I sat there trying to make second grade sound as interesting and complex as possible. Periodically Sue, my grandmother, would chime in with that falsetto southern accent of hers, “You know,” She began, “Everything changes in third grade… some, can’t --handle it…” then with her tiny eyebrow perched precariously high on her forehead, she would look away from her fork and slowly turn her attention to me. “Third grade, is when everything changes.”
Sue was famous for ending conversation with a surgical precision. This was as good time as any to venture back up to The Display and lose myself in the color and magic of the bounty. This time I noticed something in the back, amber and lovely, perfectly golden brown – There it was, a small plate of fried chicken sitting there like a pile of “get out of Jail, free” cards. Sure the display was gorgeous and awe inspiring, but no seven year old appreciates perfectly cooked lamb, beef wellington or fiddle heads. Lets face it, something battered and fried to a seven year old might as well be dipped in chocolate--Even if it was a vegetable. Fried chicken was also a bit of a delicacy to me. Remember, the elevation of the simple fried piece of chicken has only recently danced on the griddles of finer establishments. Prior, it was humbly served in buckets. As for having it at home; while my mother was raised south of the Mason-Dixon, cooking was not her forte – the kitchen in general was more of a instillation sculpture then a room used to prepare food, and on the rare occasion she prepared food, it was more preheating, then actual cooking. Cooking was left to the men in my family, often disguised as a hobby or passion, but in reality, a method of survival.
So, I did what any decent seven year old would do, I piled my plate high (making sure to leave some for others) and teeter tottered my way back to the table. I remember seeing my mother’s head pop up from the far side of the table and stare at me as I sat back down at the table, eyes wide sending me a warning signal much like a white tail deer flashes her tail to warn her brood of possible danger approaching. I, like the fawn who strays too far from the group was lost, my mother lowered her head and occasionally looked back to see if I survived the impending disaster. I sat down and immediately dug into the chicken.
It was lovely. A delicate crust disguised a bite of spice and sweet, the meat - perfectly done, it was still juicy but not so much so to frighten my naive palette. This was fresh, fried, and complete with that round flavor that tip-toes on all taste buds. It was at this point in mid rapture that I noticed my grandmother staring at me sideways. She wasn’t frozen but rather, noticing me eating, she was still talking with a family friend but was slowing her talking and abruptly tying up her conversation so she could focus on me. I sat there with a piece of fried heaven in between my hands realizing this gaffe, that I had abandoned my fork and knife at some point, and feared this is what was making Sue take notice. I quickly placed the chicken back on my plate, cleaned my hands and grabbed up the knife and fork. Sue watched me as I pretended that the hands on fowl incident had never happened. As I fumbled with the knife and fork, Sue slowly put down hers and with her hands, picked up the fried chicken on her plate.
“It’s good, isn’t it?” she said keeping her head forward but looking at me out of the corners of her eyes.
“Yes Ma’am!” I responded. Was this an olive branch? A way to say, to hell with formalities, some things you just need to sink your teeth into?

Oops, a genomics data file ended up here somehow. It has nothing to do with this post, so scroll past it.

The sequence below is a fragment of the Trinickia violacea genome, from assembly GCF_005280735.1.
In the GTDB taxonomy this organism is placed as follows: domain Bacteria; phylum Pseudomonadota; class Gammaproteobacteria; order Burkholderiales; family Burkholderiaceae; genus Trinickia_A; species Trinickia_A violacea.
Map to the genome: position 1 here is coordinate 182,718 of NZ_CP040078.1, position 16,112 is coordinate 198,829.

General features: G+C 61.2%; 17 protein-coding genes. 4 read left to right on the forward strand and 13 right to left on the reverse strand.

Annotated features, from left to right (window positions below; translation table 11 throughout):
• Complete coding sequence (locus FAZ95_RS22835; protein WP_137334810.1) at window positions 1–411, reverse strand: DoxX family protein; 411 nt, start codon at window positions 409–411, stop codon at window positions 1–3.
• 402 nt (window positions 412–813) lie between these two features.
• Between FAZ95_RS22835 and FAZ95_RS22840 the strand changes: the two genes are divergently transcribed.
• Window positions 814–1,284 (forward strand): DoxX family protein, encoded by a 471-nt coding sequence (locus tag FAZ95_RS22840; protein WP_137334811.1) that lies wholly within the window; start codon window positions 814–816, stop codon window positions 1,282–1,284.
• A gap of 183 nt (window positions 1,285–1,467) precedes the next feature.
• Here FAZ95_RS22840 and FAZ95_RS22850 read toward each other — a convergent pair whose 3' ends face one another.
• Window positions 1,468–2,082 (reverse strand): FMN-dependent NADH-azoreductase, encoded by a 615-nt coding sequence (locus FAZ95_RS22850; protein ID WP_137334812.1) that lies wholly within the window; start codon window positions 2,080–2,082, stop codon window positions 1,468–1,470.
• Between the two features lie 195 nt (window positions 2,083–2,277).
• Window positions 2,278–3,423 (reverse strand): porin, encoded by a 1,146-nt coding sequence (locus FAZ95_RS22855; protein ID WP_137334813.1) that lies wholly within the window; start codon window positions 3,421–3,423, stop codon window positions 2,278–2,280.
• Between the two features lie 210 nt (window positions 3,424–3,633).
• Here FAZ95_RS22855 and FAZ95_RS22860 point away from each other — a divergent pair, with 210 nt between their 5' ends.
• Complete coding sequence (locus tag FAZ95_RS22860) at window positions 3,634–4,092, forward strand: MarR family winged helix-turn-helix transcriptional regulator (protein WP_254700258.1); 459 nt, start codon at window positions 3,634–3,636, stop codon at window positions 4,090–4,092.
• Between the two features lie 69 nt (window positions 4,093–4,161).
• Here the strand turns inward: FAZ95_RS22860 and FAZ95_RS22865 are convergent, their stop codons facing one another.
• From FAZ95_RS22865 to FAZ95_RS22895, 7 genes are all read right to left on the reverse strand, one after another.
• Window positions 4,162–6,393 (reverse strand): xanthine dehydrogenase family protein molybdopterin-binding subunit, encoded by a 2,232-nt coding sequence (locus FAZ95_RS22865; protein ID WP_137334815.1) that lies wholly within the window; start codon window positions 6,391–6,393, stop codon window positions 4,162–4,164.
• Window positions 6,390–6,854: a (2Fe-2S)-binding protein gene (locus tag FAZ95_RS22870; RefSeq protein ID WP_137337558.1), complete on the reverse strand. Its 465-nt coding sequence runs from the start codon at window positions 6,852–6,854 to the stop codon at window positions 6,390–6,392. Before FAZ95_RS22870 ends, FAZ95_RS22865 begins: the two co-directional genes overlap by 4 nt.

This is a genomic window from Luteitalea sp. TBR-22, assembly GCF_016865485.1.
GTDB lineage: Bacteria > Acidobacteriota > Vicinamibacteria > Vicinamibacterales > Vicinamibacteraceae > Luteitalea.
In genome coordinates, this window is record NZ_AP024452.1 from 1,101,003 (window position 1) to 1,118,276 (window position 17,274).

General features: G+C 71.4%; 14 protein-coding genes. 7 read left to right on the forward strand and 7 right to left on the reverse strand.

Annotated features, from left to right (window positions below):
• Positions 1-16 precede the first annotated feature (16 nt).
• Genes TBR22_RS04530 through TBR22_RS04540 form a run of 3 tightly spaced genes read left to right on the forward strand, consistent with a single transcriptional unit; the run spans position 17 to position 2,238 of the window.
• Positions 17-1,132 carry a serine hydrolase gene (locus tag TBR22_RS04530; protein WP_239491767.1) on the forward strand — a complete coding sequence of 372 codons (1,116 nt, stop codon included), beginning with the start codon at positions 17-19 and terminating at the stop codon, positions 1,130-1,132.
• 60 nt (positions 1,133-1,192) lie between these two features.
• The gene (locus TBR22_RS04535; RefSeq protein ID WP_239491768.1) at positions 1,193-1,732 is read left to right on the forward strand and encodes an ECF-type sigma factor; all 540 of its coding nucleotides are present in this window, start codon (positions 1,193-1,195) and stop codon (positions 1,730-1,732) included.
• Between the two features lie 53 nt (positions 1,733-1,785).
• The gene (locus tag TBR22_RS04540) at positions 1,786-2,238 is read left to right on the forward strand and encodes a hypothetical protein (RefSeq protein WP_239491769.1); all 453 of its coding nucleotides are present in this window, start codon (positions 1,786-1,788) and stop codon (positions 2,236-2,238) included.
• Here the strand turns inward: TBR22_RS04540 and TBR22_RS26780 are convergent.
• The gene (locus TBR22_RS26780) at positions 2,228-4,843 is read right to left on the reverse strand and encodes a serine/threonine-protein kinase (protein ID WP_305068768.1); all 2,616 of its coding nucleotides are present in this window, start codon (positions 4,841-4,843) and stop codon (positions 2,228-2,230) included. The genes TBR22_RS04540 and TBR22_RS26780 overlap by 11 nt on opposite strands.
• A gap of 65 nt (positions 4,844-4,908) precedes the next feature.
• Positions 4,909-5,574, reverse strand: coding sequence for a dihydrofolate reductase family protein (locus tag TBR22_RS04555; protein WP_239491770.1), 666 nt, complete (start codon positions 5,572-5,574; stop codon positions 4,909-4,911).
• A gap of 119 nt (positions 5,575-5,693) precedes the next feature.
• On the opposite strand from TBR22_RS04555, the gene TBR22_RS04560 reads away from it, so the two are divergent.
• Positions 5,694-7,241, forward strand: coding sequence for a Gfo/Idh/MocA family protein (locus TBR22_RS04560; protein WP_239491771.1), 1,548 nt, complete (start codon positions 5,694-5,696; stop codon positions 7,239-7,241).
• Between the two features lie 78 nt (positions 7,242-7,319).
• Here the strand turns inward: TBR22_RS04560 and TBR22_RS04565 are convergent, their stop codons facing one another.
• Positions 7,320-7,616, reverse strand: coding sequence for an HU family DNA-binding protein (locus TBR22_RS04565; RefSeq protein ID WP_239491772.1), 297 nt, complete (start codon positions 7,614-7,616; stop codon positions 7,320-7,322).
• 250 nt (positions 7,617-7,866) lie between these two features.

“I was afraid you were going to waste what was on your plate.” I relaxed, living through the depression taught Sue to never throw anything out, it was the utmost sin to waste anything. This often manifested in the most terrifying methods of “recycling”- more on that later. I often suspected she just didn’t want to take garbage to the curb.
My head lifted with pride, I watched as Sue and I ate fried chicken with our hands, and at the club! Smiling I offered again “I love fried chicken”.
Sue slowed eating for a moment and a wry smile slowly crept across her face, growing into a grin, like The Grinch, it kept growing until it curled up in tight little spirals on either side of her face. Her back arched and she said slowly “Oh, this isn’t chicken.”
Still eating, I looked at her, slowly processing her words. Of course it was chicken, It was fried, it had to be chicken. It was fried chicken. Sue sat there slowly chewing. I looked back expecting some other word, Hen, Rooster – Sue delighted in nothing more than being right and proving someone wrong, even if it was the smallest detail.
“This is Rabbit… Bunny Rabbit” she said still facing forward.
I was halfway through my plate and realized the pieces did not form a bird at all. Looking down the table no one else seemed to have “chicken” on their plate except me and my grandmother. The sinking reality came on like the yacht club had broken away and had began to sail off into rough seas. The worst was that I knew that I was unable to waste anything, and the plate must be left clean. I finished the meal in silence, slowly finishing each piece and assembling it like a macabre jigsaw puzzle. I ate the Easter Bunny. I ate the Easter Bunny. I ate the Easter bunny…and it was delicious.
Sue at the end of the meal looked at me and smiled again, this time putting her hand on my shoulder. “You have nothing to worry about. Third grade will be fine, it’s fourth grade that gets really hard”
Easter at the Yacht Club – (Fried Rabbit)
2 egg yolks beaten lightly
1 cup buttermilk
1 cup flour
1/4 cup cornmeal
1 teaspoon salt
oil for frying (high point oil like canola oil)
1 cup milk
1 teaspoon pepper
1 teaspoon paprika
1/4 teaspoon cayenne powder
salt to taste
Wash rabbit and thoroughly disjoint.
In a bowl, combine yolks and buttermilk, slowly add flour, cornmeal, pepper, paprika, cayenne and salt. Beat until smooth.
Heat oil in a frying pan to 360 degrees. Dip rabbit in batter and fry in oil, 7-10 minutes on each side.
Reduce heat to 275 degrees and cook, turning frequently, until rabbit is done, about30 more minutes.
Remove rabbit and drain on brown paper.
Build in a large rocks glass (one with a wide enough base that the flailing arms of children telling stories cannot easily knock it over). Add ginger ale over ice and sprinkle grenadine syrup over.
Garnish with orange slice and a maraschino cherry ((add a shot of Makers Mark bourbon for the grown-ups).